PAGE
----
Internal competition at Intel: B760 boards are becoming more expensive than B660 boards [Gerücht]

Internal competition at Intel: B760 boards are becoming more expensive than B660 boards [Gerücht]

from Oliver Jaeger
According to information from the Chinese website ITHome, the motherboards with Intel’s B760 chipset, which will be released in early January, will receive a price increase of 10 percent compared to the predecessor of the 600 series. The functionality changes only slightly and Raptor Lake compatibility is still given with B660.

Meanwhile, all other Intel CPUs of the new 13th generation are expected to be presented at CES 2023 right at the turn of the year. These are mainly those without an open multiplier and a power consumption of 65 W. At the same time, the supply of Intel’s new 700 chipset series will continue and the middle class will be brought to market with B760 mainboards.

According to information from China, more precisely from the ITHome website, these boards are now coming onto the market with a price premium of 10 percent compared to the B660 predecessors. This makes the platform change 10 percent more expensive if you want to do it because Intel’s 600 series still offers compatibility for 13th generation CPUs. This could lead to competition within Intel’s own ranks.

B760 vs. B660 – Is it worth the switch?

Concrete information about Intel’s B760 is still a long time coming. But it is already clear that the range of functions remains largely unchanged compared to the B660. The maximum number of PCI-E lanes will remain at 14, only the division into PCI Express 3.0 and 4.0 will change in favor of the latter: eight PCI Express 3.0 lanes will become four and six PCI Express 4.0 lanes. Lanes, on the other hand, become ten. Thus, B760 motherboards will be able to run more PCI-E 4.0 capable hardware, but without such devices the amount of connectivity will be limited to B660 levels.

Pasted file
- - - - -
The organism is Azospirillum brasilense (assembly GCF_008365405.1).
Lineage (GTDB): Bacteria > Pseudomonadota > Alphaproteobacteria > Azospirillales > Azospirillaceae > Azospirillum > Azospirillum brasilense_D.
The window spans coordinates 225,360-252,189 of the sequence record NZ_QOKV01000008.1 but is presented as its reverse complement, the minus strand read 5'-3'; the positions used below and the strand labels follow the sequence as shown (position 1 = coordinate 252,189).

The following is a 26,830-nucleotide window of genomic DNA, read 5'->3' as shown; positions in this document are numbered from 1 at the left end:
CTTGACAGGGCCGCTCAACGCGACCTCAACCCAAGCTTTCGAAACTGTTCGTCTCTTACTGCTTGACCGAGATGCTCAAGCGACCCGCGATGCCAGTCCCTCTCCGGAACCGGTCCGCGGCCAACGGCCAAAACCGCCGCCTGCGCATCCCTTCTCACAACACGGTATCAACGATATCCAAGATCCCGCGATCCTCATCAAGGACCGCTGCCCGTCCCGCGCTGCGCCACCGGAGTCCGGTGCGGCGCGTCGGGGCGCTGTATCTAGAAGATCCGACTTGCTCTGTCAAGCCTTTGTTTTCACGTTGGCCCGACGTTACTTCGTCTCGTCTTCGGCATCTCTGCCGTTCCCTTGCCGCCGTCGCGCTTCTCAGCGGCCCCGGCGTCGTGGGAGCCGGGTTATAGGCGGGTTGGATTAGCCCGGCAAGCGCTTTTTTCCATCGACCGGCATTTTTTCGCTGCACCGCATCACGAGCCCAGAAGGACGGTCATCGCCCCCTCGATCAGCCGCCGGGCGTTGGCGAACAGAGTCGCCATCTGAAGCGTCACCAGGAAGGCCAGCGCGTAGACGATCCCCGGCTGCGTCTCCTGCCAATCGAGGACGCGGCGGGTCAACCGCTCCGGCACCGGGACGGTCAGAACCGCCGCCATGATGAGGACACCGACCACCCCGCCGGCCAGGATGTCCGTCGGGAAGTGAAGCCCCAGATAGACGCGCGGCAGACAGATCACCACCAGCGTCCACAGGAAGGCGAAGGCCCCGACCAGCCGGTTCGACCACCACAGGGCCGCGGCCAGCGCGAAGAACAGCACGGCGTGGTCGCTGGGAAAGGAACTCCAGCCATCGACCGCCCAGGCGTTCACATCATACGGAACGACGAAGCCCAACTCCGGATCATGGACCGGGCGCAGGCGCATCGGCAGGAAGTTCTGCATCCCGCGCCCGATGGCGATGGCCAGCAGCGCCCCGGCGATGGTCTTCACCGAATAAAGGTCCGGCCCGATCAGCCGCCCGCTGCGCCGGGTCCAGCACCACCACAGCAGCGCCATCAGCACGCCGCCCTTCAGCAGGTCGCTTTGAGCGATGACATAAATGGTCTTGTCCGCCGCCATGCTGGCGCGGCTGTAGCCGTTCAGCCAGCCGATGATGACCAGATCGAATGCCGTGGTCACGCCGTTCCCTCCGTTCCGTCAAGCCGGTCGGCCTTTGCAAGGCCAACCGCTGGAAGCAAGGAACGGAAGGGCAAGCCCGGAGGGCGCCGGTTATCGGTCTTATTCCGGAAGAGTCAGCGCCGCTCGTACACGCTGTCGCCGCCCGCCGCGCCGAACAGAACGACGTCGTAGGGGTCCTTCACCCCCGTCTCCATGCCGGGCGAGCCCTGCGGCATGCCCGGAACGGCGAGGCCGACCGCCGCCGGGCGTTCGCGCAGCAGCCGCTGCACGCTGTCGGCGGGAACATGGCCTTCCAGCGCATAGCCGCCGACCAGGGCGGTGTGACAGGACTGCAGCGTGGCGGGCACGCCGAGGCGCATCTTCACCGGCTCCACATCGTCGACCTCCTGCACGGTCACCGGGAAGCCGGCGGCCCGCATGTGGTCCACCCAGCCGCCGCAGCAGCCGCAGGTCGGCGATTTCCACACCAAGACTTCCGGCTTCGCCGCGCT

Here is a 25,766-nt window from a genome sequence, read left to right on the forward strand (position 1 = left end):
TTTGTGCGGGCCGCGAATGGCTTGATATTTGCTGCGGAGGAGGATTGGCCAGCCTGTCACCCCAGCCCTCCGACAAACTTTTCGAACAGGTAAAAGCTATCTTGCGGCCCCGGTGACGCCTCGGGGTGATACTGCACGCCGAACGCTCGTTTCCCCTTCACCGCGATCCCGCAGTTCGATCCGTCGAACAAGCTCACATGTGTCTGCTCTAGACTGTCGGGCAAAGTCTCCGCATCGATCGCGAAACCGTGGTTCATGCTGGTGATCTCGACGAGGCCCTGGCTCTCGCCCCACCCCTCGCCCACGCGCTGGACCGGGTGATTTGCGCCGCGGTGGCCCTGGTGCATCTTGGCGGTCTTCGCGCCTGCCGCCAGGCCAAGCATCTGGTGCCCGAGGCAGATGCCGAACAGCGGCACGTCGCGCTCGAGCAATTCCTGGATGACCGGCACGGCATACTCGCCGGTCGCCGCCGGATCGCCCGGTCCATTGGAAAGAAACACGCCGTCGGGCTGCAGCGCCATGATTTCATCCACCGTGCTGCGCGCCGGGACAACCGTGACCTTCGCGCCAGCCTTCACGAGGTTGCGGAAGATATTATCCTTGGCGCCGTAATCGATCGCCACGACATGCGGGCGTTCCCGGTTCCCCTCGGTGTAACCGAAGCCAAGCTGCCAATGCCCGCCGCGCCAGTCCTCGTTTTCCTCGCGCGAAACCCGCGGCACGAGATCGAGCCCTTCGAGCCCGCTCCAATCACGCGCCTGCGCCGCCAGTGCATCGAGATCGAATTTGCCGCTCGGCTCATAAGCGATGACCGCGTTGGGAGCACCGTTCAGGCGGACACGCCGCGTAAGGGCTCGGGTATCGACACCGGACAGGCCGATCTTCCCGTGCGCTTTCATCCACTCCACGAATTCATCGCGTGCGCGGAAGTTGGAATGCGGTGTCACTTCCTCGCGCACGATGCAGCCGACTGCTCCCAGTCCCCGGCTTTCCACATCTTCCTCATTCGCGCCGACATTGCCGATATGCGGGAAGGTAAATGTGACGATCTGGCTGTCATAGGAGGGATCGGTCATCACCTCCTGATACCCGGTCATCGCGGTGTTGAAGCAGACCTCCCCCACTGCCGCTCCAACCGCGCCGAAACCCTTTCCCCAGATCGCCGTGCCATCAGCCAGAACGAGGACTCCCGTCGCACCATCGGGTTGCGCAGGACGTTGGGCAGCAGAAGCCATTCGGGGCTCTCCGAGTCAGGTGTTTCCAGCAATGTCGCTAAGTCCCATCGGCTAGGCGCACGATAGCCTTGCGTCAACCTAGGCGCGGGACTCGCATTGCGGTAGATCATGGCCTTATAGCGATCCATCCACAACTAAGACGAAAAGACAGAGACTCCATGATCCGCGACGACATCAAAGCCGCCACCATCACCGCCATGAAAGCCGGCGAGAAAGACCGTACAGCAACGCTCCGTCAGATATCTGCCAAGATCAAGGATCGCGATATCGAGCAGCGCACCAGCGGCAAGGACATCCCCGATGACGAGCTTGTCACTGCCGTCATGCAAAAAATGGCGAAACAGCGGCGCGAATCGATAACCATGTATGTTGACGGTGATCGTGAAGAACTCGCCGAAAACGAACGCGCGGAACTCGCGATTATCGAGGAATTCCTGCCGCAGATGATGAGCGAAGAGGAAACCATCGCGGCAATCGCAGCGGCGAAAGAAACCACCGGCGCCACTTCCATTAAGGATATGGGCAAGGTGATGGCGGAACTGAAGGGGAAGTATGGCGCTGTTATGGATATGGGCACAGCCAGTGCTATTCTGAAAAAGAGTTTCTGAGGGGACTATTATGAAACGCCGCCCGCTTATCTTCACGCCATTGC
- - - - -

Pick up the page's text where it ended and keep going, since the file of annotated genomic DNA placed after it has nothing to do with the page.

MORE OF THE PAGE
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As Tom’s Hardware notes, the B760’s higher price tag could be difficult to justify for potential customers, as the chipset’s 4.0 capabilities are rarely relevant to systems that Intel’s B-series is targeting, including budget gaming PCs or workstations. A positive for the B760 would be Raptor Lake support with a built-in BIOS out of the box, insofar as this will be part of the equipment.

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Mainboard manufacturers could also screw on the functionalities of the B760 models in order to emphasize them over the B660 models and not damage their own sales, for example in the areas of power delivery, audio or I/O. Ultimately, it remains to be seen to what extent customers will choose the potentially more expensive B760 boards or, thanks to continued compatibility for Raptor Lake CPUs, stay with the B660 boards.

Source: ITHome via Tom’s hardware

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